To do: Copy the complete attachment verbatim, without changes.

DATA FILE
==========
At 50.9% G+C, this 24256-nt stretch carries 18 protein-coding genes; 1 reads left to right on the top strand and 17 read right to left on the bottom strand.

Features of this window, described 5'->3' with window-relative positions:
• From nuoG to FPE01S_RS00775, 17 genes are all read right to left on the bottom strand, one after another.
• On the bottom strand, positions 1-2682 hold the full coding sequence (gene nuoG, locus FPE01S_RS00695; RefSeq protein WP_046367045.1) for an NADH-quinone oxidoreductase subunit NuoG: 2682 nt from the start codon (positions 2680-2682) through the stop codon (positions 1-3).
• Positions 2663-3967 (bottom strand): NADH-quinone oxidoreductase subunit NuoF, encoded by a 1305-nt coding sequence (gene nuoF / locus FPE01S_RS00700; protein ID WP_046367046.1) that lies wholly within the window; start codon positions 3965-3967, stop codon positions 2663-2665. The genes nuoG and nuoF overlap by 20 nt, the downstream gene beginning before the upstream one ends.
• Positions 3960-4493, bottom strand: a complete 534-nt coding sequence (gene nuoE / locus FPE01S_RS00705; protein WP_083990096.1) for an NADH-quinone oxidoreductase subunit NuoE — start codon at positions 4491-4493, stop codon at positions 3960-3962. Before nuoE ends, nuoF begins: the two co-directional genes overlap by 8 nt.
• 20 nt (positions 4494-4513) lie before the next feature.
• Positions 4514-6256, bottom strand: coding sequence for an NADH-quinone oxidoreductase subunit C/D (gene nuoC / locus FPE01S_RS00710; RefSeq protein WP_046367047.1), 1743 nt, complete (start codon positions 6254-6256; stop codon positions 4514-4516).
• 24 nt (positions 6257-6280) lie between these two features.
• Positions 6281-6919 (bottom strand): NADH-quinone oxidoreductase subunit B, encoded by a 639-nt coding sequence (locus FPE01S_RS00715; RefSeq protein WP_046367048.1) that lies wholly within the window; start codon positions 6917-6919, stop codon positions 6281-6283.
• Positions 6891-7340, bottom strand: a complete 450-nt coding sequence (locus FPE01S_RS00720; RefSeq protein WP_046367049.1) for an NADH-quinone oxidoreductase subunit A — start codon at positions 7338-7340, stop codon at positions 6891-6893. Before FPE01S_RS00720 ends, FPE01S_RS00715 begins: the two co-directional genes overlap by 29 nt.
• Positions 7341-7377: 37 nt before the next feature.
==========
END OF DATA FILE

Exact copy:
At 50.9% G+C, this 24256-nt stretch carries 18 protein-coding genes; 1 reads left to right on the top strand and 17 read right to left on the bottom strand.

Features of this window, described 5'->3' with window-relative positions:
• From nuoG to FPE01S_RS00775, 17 genes are all read right to left on the bottom strand, one after another.
• On the bottom strand, positions 1-2682 hold the full coding sequence (gene nuoG, locus FPE01S_RS00695; RefSeq protein WP_046367045.1) for an NADH-quinone oxidoreductase subunit NuoG: 2682 nt from the start codon (positions 2680-2682) through the stop codon (positions 1-3).
• Positions 2663-3967 (bottom strand): NADH-quinone oxidoreductase subunit NuoF, encoded by a 1305-nt coding sequence (gene nuoF / locus FPE01S_RS00700; protein ID WP_046367046.1) that lies wholly within the window; start codon positions 3965-3967, stop codon positions 2663-2665. The genes nuoG and nuoF overlap by 20 nt, the downstream gene beginning before the upstream one ends.
• Positions 3960-4493, bottom strand: a complete 534-nt coding sequence (gene nuoE / locus FPE01S_RS00705; protein WP_083990096.1) for an NADH-quinone oxidoreductase subunit NuoE — start codon at positions 4491-4493, stop codon at positions 3960-3962. Before nuoE ends, nuoF begins: the two co-directional genes overlap by 8 nt.
• 20 nt (positions 4494-4513) lie before the next feature.
• Positions 4514-6256, bottom strand: coding sequence for an NADH-quinone oxidoreductase subunit C/D (gene nuoC / locus FPE01S_RS00710; RefSeq protein WP_046367047.1), 1743 nt, complete (start codon positions 6254-6256; stop codon positions 4514-4516).
• 24 nt (positions 6257-6280) lie between these two features.
• Positions 6281-6919 (bottom strand): NADH-quinone oxidoreductase subunit B, encoded by a 639-nt coding sequence (locus FPE01S_RS00715; RefSeq protein WP_046367048.1) that lies wholly within the window; start codon positions 6917-6919, stop codon positions 6281-6283.
• Positions 6891-7340, bottom strand: a complete 450-nt coding sequence (locus FPE01S_RS00720; RefSeq protein WP_046367049.1) for an NADH-quinone oxidoreductase subunit A — start codon at positions 7338-7340, stop codon at positions 6891-6893. Before FPE01S_RS00720 ends, FPE01S_RS00715 begins: the two co-directional genes overlap by 29 nt.
• Positions 7341-7377: 37 nt before the next feature.